The deficiencies of quasigeostrophic solutions are understood by recognizing that fronts are synoptic scale in length but mesoscale in width. Consequently, whereas the alongfront wind is approximately geostrophic for straight fronts, the across-front wind can be substantially ageostrophic. In what would become a pioneering contribution to semigeostrophic theory (Hoskins 1975), Sawyer (1956) modified the quasigeostrophic solution for the across-front ageostrophic circulation to include across-front ageostrophic advections of temperature and alongfront wind and vertical advections of perturbation temperature and alongfront wind. However, Sawyer’s solution was limited in that it only considered the frontogenetical effect of geostrophic confluence. Eliassen (1962) expanded upon Sawyer’s work to include the frontogenetical effects of geostrophic horizontal shear and differential diabatic heating in his solution for the across-front ageostrophic circulation, diagnosed from what would later be termed the Sawyer–Eliassen equation. The across-front ageostrophic circulations diagnosed from the Sawyer–Eliassen equation in regions of geostrophic confluence and horizontal shear (Fig. 16-17) represented a significant theoretical advance in the attempt to better understand the dynamics of frontogenesis and to reproduce the characteristics of observed fronts.

Fig. 16-17.

(a) Schematic illustrating the frontogenetical effect of geostrophic confluence. Thin solid lines are streamlines of the geostrophic wind, and dashed lines are isentropes. (b) Schematic illustrating the across-front ageostrophic circulation for frontogenesis induced by geostrophic confluence. The dashed lines are isotachs of alongfront geostrophic wind (indicated by U), dotted lines are isotachs of across-front geostrophic wind (indicated by V), and solid lines are streamfunction for the across-front ageostrophic circulation. (c) Schematic illustrating the frontogenetical effect of geostrophic horizontal shear. Arrows indicate the sense of the geostrophic wind, and dashed lines are isentropes. (d) As in (b), but for frontogenesis induced by geostrophic horizontal shear. The panels and caption are adapted from Eliassen (1990, his Figs. 9.2 and 9.4) and Eliassen (1962, his Figs. 2a and 3a). Panels from the latter reference are provided through the courtesy of the Norwegian Geophysical Society.

Fig. 16-17.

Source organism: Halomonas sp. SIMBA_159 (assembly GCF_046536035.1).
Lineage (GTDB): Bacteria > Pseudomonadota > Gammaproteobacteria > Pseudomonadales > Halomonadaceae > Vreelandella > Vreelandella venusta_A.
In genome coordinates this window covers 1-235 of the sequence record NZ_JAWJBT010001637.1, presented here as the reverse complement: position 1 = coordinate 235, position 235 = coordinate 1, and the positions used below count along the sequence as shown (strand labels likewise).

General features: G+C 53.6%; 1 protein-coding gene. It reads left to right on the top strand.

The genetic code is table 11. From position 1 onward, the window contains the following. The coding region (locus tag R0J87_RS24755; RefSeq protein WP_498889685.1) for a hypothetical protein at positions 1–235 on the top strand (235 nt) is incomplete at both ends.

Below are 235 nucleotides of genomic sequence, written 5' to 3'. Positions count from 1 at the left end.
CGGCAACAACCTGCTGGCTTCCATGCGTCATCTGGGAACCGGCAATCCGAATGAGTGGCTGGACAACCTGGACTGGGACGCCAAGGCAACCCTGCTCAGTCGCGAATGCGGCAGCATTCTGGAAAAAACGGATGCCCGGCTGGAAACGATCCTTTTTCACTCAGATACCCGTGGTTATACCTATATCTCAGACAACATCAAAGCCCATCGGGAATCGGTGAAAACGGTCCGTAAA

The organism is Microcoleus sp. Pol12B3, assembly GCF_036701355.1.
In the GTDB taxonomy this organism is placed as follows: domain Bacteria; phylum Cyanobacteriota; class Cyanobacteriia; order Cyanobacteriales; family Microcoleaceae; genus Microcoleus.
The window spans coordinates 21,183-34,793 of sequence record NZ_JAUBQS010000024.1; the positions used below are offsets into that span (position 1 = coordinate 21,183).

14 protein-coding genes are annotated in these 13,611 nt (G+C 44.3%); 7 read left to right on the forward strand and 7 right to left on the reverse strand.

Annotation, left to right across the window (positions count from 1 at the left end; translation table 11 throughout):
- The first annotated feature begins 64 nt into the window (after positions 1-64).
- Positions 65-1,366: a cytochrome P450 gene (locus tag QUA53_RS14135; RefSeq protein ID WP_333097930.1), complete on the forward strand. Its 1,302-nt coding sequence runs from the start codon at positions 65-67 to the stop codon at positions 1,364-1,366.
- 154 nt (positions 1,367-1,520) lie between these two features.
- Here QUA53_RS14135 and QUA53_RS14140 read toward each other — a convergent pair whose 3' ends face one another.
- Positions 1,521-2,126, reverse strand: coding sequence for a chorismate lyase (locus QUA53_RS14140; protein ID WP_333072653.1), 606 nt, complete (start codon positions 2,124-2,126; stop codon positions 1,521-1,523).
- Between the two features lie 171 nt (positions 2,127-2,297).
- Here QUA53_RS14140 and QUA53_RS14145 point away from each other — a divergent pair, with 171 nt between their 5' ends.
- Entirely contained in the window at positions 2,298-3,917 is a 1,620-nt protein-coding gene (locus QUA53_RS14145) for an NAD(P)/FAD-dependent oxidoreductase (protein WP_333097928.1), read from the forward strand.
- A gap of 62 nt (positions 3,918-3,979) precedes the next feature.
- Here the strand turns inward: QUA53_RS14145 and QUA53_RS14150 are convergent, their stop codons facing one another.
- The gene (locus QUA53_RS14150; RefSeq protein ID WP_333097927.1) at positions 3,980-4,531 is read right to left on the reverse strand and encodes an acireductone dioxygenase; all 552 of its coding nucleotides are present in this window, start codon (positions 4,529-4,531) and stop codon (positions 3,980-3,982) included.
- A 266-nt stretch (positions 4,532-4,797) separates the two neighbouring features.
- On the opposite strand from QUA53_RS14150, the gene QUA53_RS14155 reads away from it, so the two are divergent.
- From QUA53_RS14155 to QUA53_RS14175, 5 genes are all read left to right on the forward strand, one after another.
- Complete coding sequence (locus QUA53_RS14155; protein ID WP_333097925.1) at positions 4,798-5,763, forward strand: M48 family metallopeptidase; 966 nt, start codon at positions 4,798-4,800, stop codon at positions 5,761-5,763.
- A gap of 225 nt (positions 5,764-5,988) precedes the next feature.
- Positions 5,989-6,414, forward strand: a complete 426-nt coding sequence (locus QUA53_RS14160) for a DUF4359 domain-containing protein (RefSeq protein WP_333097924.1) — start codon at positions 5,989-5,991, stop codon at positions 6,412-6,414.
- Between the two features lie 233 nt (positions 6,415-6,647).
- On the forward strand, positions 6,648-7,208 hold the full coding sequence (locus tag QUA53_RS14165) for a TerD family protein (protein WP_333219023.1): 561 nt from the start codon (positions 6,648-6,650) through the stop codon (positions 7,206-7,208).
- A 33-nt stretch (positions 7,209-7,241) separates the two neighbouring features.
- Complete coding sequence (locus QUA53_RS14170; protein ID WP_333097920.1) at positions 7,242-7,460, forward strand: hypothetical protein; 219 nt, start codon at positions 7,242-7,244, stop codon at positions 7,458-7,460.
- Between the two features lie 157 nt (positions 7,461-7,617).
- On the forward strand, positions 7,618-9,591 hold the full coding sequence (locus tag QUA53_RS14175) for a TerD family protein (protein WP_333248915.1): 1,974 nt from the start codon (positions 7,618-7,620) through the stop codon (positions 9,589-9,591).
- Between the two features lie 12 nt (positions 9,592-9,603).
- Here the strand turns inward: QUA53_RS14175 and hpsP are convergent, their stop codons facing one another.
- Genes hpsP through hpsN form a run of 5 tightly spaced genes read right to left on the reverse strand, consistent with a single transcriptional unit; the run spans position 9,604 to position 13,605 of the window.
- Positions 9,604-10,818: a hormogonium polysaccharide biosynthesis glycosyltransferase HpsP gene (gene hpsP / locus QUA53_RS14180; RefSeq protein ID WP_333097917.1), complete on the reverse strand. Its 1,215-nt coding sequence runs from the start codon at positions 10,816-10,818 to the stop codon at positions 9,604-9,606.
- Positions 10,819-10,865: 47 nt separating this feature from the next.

(a) Schematic illustrating the frontogenetical effect of geostrophic confluence. Thin solid lines are streamlines of the geostrophic wind, and dashed lines are isentropes. (b) Schematic illustrating the across-front ageostrophic circulation for frontogenesis induced by geostrophic confluence. The dashed lines are isotachs of alongfront geostrophic wind (indicated by U), dotted lines are isotachs of across-front geostrophic wind (indicated by V), and solid lines are streamfunction for the across-front ageostrophic circulation. (c) Schematic illustrating the frontogenetical effect of geostrophic horizontal shear. Arrows indicate the sense of the geostrophic wind, and dashed lines are isentropes. (d) As in (b), but for frontogenesis induced by geostrophic horizontal shear. The panels and caption are adapted from Eliassen (1990, his Figs. 9.2 and 9.4) and Eliassen (1962, his Figs. 2a and 3a). Panels from the latter reference are provided through the courtesy of the Norwegian Geophysical Society.

Two-dimensional semigeostrophic prognostic models, which included across-front ageostrophic and vertical advections of temperature and alongfront wind, demonstrated a greater ability than their quasigeostrophic counterparts to reproduce observed surface and upper-level fronts under adiabatic and frictionless conditions (e.g., Hoskins 1971, 1972; Hoskins and Bretherton 1972). In particular, the semigeostrophic models identified frontogenesis as a two-step process, in which geostrophic deformation strengthens the horizontal temperature gradient and induces an across-front ageostrophic circulation. This circulation further strengthens the horizontal temperature gradient, resulting in a contraction of the width of the frontal zone at the surface, and accounts for the vertical tilt of the frontal zone (Fig. 16-18). Two-dimensional semigeostrophic models forced by geostrophic confluence (Fig. 16-19) and horizontal shear, as well as their primitive equation counterparts, also affirmed the role of subsidence during upper-level frontogenesis and the concomitant production of a tropopause fold (e.g., Hoskins 1972; Keyser and Pecnick 1985; Reeder and Keyser 1988).

Fig. 16-18.

Cross section of a surface front within a semigeostrophic confluence frontogenesis model with uniform potential vorticity: (a) Potential temperature (thin black lines every 2.4 K), with particle motions from a previous time (red arrows). The basic deformation motion is highlighted below the lower surface with the black arrows. (b) The alongfront wind component out of the cross section (thin black lines every 4 m s−1), and Richardson number values of 0.5 and 1.0 (thin dashed lines). The location of the surface front is indicated by the vertical black arrow beneath (b). The figure and caption are adapted from Hoskins (1971, his Figs. 3 and 4); © Royal Meteorological Society.

Fig. 16-18.